Moses and Monotheism

SALVADOR DALÍ (1904 – 1989)

The complete portfolio, comprising ten engravings over lithographs printed in colours on sheepskin, 1974, each signed in black ink, numbered 221/250, also signed in ink on the justification and cover, with title-page, text by Sigmund Freud and justification, on wove paper, loose (as issued), contained in the original Plexiglas folders and burgundy suede-covered portfolio with molded tin relief of Moses on the cover.

Each sheet: 644 by 497mm 25⅜ by 19⅝in

Overall: 700 by 570 by 100mm 27⅝ by 22½ by 4in

“Without hesitation I place Freud among the heroes. He has dispossessed the Jewish people of the greatest and most influential of all heroes: Moses. Freud proved that Moses was an Egyptian, and in his prologue to his book about Moses − his best and most tragic − he pointed out to his readers, that this argumentation had been his most ambitious and most difficult task, but also the most corrosive and most bitter.”

Salvador Dali in Diary of a Genius, entry for 11 May 1957

Since his youth, Salvador Dali had been particularly intrigued by the teachings of Sigmund Freud, the founding father of psychoanalysis. Freud’s theories about the life of the mind had a tremendous influence on Dali, and many of his artworks explore the unconscious, sexuality and dreams.

Later in his career Dali illustrated several iconic works of world literature, among them Boccaccio’s Decameron, Fontaine’s Fables, Carroll’s Alice in Wonderland, as well as works by Shakespeare, Casanova, and de Sade. Dali‘s edition of Sigmund Freud’s last publication, Moses and Monotheism, was published in 1974 and consists of Freud’s text, accompanied by ten engravings. The artist drew the images with a diamond stylus directly onto massive gold printing plates and printed them in colour on lambskin. The volume is bound in a massive album with a cover that is luxuriously decorated with Dali’s rendering of Michelangelo’s iconic Moses sculpture in silver-plated relief.

Dali’s foreword starts with the words:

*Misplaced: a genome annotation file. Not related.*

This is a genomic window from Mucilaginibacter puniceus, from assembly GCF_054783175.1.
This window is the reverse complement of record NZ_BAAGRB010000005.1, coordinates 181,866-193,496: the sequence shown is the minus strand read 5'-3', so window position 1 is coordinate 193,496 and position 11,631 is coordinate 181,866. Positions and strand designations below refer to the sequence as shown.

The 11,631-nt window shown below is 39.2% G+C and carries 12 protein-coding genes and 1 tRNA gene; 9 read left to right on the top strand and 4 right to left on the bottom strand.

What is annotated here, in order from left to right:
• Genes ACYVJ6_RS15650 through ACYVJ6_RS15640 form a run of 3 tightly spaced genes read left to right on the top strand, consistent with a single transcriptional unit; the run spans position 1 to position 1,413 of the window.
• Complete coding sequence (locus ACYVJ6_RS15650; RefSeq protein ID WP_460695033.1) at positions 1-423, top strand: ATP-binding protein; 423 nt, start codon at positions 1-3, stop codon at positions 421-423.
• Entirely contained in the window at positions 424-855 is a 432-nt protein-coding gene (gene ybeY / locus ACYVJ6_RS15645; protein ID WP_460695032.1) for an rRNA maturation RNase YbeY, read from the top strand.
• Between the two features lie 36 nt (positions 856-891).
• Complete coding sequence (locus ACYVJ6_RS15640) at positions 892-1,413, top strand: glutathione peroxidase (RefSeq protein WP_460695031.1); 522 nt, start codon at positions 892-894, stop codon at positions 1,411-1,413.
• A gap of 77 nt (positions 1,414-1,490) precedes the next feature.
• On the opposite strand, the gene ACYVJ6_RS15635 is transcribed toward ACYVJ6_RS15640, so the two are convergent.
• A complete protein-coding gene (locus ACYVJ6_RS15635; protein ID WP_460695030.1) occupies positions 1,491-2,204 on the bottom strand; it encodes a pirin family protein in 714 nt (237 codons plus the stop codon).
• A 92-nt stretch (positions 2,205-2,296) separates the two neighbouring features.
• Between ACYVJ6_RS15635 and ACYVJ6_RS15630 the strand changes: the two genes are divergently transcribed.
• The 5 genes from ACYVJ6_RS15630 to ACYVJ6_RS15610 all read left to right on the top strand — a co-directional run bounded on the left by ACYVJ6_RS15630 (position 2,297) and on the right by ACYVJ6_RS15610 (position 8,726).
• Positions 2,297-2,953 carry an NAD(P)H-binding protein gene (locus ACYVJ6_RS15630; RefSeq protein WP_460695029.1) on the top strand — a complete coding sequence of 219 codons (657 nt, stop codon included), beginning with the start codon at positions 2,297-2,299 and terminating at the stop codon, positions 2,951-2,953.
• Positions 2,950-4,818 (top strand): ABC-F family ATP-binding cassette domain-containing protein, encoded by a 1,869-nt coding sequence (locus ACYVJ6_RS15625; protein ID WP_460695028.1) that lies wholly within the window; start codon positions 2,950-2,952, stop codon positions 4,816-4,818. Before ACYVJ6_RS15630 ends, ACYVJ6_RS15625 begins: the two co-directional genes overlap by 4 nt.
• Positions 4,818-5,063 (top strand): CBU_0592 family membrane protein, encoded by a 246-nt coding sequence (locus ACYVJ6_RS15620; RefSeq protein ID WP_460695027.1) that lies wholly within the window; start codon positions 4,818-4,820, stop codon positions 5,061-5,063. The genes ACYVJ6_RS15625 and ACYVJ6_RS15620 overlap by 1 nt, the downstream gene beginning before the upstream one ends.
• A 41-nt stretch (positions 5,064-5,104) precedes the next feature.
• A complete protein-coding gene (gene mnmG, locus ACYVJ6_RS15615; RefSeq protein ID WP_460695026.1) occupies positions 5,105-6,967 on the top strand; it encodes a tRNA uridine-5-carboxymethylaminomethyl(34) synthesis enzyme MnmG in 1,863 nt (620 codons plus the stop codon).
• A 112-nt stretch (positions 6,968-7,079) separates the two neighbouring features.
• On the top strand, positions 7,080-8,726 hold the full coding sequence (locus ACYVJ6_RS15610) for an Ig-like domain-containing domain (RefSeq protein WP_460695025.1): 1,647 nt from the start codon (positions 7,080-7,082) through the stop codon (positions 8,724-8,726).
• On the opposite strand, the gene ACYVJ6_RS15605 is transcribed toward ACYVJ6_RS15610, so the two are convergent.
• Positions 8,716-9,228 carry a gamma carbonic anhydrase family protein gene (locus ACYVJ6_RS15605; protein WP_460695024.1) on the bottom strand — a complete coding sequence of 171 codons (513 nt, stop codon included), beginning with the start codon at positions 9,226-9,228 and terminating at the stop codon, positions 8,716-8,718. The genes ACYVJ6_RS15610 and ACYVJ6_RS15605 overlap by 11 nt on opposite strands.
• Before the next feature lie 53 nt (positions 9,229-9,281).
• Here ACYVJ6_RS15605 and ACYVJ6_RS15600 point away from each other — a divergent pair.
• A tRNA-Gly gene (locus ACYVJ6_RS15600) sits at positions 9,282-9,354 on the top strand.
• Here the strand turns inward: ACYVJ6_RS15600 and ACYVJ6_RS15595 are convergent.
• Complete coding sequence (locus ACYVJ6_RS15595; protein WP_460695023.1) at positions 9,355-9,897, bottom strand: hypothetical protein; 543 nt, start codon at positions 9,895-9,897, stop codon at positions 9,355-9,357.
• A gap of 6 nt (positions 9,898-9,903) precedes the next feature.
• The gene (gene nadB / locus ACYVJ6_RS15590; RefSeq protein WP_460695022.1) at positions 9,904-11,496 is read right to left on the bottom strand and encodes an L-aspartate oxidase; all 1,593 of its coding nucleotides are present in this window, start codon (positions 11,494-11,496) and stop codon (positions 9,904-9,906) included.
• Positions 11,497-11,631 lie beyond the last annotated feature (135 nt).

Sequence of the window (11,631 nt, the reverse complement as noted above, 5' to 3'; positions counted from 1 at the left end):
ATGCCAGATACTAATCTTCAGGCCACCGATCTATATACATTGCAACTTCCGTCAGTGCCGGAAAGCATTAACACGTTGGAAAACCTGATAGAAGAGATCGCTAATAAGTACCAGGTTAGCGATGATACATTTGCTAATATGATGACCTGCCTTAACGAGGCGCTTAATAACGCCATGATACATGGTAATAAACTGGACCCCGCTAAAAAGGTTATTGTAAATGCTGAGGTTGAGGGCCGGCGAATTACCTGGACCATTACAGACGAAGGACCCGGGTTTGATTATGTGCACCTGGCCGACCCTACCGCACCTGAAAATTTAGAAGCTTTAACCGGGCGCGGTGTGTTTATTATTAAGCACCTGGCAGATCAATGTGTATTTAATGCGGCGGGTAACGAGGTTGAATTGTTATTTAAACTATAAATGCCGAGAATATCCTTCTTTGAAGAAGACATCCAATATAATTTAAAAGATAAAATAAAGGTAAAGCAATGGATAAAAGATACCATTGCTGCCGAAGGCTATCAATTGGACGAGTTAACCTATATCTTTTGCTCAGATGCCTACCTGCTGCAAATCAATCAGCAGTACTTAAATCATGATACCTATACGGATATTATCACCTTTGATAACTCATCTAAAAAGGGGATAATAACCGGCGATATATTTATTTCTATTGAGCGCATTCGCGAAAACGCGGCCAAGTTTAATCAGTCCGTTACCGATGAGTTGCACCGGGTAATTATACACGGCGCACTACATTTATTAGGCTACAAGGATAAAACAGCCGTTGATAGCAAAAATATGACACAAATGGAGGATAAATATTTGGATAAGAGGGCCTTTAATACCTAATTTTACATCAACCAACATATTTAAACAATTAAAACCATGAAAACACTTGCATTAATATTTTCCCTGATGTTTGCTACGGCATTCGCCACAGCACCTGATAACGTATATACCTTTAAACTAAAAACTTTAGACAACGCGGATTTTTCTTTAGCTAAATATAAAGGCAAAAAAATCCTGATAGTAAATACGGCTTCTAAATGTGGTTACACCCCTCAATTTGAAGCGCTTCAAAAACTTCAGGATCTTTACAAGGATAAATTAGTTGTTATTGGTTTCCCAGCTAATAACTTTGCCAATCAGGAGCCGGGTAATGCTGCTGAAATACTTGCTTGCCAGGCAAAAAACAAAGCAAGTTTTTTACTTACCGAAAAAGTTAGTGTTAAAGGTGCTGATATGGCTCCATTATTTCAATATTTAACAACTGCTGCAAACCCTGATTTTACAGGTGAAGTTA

“Confucius, who betrayed us, like the Chinese, moves away to the stock exchange to the sound of Beethoven’s Pathethique. In the time o the Egyptian pyramids the train station of Perpignan already had protected Europe and Africa for two billion years from the famous drifting of the continents….” The text rambles on in a nonsensical manner, and one can sense Dali’s diabolic amusement about the reader’s likely bewilderment.

Sigmund Freud published Moses and Monotheism (Der Mann Moses und die monotheistische Religion) in 1939, when he was 82, and had just fled his native Vienna for London, due to Nazi persecution. It was the last work he published before he died the same year.

In Moses and Monotheism Freud applies his psychoanalytic theory not to a person but to an event in history. He contradicts the biblical story of Moses, suggesting that he was not of Hebrew heritage, but actually born into ancient Egyptian nobility. Freud speculates that Moses was probably the follower of the ancient Egyptian Pharao Akhenaten (ca. 1350 BC). Contrary to Akhenaten’s ancestors, who worshipped a multitude of deities and lavishly prepared the dead for the afterlife, the Pharao believed that all life on Earth was dependent on the energy of the sun. Based on this insight he developed the first monotheistic religion, which included a moral code but not the belief in the hereafter. Akhenaten solely worshipped the sun god Aton, who was symbolized by the sun disc.